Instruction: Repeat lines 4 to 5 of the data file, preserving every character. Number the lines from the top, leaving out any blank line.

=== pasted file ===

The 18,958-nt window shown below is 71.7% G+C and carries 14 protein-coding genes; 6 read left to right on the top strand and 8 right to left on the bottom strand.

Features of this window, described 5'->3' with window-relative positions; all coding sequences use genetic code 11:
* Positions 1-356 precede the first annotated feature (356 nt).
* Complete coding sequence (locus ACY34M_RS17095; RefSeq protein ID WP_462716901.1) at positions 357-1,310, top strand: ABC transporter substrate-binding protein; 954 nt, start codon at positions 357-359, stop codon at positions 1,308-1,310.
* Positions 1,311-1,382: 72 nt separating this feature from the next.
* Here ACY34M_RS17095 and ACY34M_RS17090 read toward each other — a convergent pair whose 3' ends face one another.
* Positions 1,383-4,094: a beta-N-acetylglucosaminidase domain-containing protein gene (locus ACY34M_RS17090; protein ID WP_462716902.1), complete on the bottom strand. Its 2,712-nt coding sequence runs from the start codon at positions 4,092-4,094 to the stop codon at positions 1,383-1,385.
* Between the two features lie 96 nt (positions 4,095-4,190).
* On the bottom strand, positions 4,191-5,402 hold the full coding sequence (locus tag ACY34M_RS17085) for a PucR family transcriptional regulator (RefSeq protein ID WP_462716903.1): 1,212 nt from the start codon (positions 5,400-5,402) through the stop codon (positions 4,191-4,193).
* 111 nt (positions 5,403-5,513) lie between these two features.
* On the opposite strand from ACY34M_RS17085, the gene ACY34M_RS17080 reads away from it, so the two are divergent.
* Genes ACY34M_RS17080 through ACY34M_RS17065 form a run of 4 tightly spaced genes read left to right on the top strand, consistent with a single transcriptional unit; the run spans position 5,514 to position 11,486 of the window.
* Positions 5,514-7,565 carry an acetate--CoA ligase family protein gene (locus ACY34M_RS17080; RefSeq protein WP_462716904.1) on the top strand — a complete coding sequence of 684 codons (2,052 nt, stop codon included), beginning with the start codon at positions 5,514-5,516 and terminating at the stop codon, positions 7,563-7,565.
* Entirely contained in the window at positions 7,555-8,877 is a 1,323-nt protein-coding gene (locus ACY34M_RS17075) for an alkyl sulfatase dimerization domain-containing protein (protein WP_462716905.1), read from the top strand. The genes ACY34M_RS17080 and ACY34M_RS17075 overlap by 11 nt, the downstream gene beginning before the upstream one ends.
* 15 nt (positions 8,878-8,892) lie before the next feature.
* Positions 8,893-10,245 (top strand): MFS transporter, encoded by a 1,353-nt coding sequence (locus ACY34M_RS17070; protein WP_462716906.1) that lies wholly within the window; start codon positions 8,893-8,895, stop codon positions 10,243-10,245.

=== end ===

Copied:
* Complete coding sequence (locus ACY34M_RS17095; RefSeq protein ID WP_462716901.1) at positions 357-1,310, top strand: ABC transporter substrate-binding protein; 954 nt, start codon at positions 357-359, stop codon at positions 1,308-1,310.
* Positions 1,311-1,382: 72 nt separating this feature from the next.